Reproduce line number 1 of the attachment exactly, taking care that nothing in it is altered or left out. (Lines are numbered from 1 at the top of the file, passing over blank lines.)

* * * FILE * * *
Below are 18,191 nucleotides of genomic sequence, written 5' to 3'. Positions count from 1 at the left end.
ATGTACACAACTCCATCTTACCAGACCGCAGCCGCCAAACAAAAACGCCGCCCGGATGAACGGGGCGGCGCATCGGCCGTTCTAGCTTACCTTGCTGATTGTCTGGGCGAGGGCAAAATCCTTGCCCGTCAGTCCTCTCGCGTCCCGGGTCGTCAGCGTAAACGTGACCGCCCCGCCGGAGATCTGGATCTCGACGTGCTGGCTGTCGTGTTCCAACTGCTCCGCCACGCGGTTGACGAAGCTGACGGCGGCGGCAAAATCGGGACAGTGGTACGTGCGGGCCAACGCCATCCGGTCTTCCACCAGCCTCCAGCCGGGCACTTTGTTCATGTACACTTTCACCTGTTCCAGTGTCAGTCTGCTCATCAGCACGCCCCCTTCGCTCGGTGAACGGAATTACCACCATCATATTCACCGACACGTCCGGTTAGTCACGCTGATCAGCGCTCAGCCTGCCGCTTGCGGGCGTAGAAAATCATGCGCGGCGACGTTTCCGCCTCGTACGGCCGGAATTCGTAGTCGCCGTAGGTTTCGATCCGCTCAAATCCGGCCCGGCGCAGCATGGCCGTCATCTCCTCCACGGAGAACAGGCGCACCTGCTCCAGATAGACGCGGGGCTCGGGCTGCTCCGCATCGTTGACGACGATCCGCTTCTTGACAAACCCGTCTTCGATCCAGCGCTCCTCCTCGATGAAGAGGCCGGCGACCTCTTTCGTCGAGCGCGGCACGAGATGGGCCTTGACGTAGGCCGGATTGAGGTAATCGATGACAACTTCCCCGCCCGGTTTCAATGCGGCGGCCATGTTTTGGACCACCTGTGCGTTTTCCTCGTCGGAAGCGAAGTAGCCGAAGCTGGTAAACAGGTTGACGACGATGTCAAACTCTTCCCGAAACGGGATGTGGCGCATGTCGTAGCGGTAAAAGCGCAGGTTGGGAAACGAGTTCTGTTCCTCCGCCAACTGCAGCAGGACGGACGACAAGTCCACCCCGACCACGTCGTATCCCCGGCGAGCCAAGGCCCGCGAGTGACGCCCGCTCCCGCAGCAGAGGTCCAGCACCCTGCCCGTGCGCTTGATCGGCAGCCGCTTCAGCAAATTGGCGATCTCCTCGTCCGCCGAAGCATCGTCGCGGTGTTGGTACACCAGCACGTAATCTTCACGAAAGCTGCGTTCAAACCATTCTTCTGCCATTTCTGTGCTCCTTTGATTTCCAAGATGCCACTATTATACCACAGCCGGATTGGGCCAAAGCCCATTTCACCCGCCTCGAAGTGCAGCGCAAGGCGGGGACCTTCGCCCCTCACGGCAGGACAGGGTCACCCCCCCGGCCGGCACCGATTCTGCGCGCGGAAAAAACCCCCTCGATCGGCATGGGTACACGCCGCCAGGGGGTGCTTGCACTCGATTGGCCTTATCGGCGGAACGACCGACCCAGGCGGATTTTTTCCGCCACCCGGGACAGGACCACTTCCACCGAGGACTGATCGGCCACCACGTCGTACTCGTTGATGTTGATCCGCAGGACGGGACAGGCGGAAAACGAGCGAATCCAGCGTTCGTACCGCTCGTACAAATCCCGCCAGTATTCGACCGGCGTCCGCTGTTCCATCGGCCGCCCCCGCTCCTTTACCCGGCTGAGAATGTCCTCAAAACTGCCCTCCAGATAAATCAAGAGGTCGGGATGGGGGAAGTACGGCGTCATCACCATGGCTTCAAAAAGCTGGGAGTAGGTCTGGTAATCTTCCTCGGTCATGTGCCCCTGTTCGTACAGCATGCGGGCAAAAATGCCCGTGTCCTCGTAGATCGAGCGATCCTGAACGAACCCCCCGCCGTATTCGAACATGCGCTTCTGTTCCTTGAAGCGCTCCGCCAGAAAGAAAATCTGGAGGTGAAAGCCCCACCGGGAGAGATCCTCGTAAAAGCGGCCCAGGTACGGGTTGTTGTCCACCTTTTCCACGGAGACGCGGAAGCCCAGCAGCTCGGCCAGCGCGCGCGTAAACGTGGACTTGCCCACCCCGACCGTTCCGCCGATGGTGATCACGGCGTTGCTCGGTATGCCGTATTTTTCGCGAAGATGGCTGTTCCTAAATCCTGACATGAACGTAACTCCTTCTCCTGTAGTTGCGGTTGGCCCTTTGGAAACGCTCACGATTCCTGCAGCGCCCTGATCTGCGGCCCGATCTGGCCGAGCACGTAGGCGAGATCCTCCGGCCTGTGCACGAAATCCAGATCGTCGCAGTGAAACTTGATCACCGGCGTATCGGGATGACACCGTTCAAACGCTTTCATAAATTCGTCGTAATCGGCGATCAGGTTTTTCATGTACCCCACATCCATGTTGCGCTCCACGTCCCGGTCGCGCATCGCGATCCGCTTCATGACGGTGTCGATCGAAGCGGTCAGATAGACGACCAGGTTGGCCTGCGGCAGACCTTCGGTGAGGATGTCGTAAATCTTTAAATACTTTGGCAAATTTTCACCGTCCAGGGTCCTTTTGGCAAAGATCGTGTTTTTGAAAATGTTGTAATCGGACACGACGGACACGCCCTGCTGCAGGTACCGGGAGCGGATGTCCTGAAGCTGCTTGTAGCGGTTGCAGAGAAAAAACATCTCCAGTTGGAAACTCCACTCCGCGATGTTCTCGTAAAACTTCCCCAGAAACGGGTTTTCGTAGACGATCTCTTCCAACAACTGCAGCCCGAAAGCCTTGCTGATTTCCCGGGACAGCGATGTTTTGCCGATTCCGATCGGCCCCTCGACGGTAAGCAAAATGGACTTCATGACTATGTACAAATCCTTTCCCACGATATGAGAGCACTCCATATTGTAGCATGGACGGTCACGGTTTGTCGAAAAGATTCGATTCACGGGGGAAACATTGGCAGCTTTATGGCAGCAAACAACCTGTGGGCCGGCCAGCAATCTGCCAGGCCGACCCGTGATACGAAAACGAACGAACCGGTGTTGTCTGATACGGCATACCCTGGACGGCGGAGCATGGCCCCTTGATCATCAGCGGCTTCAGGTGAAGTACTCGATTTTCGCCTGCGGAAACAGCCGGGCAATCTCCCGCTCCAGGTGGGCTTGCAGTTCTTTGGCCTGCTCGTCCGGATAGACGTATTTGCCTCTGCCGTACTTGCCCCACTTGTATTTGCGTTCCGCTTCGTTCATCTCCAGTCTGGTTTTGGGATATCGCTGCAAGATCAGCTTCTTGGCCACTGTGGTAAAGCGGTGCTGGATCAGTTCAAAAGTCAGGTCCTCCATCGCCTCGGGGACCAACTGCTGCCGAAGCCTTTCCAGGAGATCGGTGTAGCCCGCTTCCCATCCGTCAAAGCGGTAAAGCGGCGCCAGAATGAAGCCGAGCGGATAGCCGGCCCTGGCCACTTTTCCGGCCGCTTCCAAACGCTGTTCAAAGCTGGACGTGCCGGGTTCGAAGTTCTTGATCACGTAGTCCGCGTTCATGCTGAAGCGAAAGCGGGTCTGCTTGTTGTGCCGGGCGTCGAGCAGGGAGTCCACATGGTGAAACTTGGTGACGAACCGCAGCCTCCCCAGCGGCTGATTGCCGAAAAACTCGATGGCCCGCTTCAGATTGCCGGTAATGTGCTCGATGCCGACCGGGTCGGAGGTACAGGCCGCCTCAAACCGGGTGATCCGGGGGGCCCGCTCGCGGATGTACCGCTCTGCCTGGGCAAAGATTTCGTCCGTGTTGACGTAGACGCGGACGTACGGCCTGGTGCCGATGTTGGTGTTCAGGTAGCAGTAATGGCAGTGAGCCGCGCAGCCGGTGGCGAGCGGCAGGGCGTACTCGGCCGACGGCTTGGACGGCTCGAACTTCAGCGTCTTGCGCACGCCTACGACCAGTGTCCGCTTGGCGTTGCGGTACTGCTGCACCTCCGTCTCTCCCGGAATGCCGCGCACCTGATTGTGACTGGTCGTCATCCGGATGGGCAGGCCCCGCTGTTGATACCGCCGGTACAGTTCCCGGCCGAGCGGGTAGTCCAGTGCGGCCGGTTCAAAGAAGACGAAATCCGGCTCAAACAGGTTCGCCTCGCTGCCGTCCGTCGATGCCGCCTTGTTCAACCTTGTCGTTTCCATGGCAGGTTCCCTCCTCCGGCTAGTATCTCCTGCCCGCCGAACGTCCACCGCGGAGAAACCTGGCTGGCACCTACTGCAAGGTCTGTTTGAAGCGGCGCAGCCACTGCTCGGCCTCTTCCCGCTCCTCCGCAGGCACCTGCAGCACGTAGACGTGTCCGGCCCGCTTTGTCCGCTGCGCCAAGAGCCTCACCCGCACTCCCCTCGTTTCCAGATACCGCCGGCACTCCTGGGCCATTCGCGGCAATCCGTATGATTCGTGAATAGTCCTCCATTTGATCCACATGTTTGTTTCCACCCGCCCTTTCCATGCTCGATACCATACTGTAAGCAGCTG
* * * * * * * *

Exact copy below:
Below are 18,191 nucleotides of genomic sequence, written 5' to 3'. Positions count from 1 at the left end.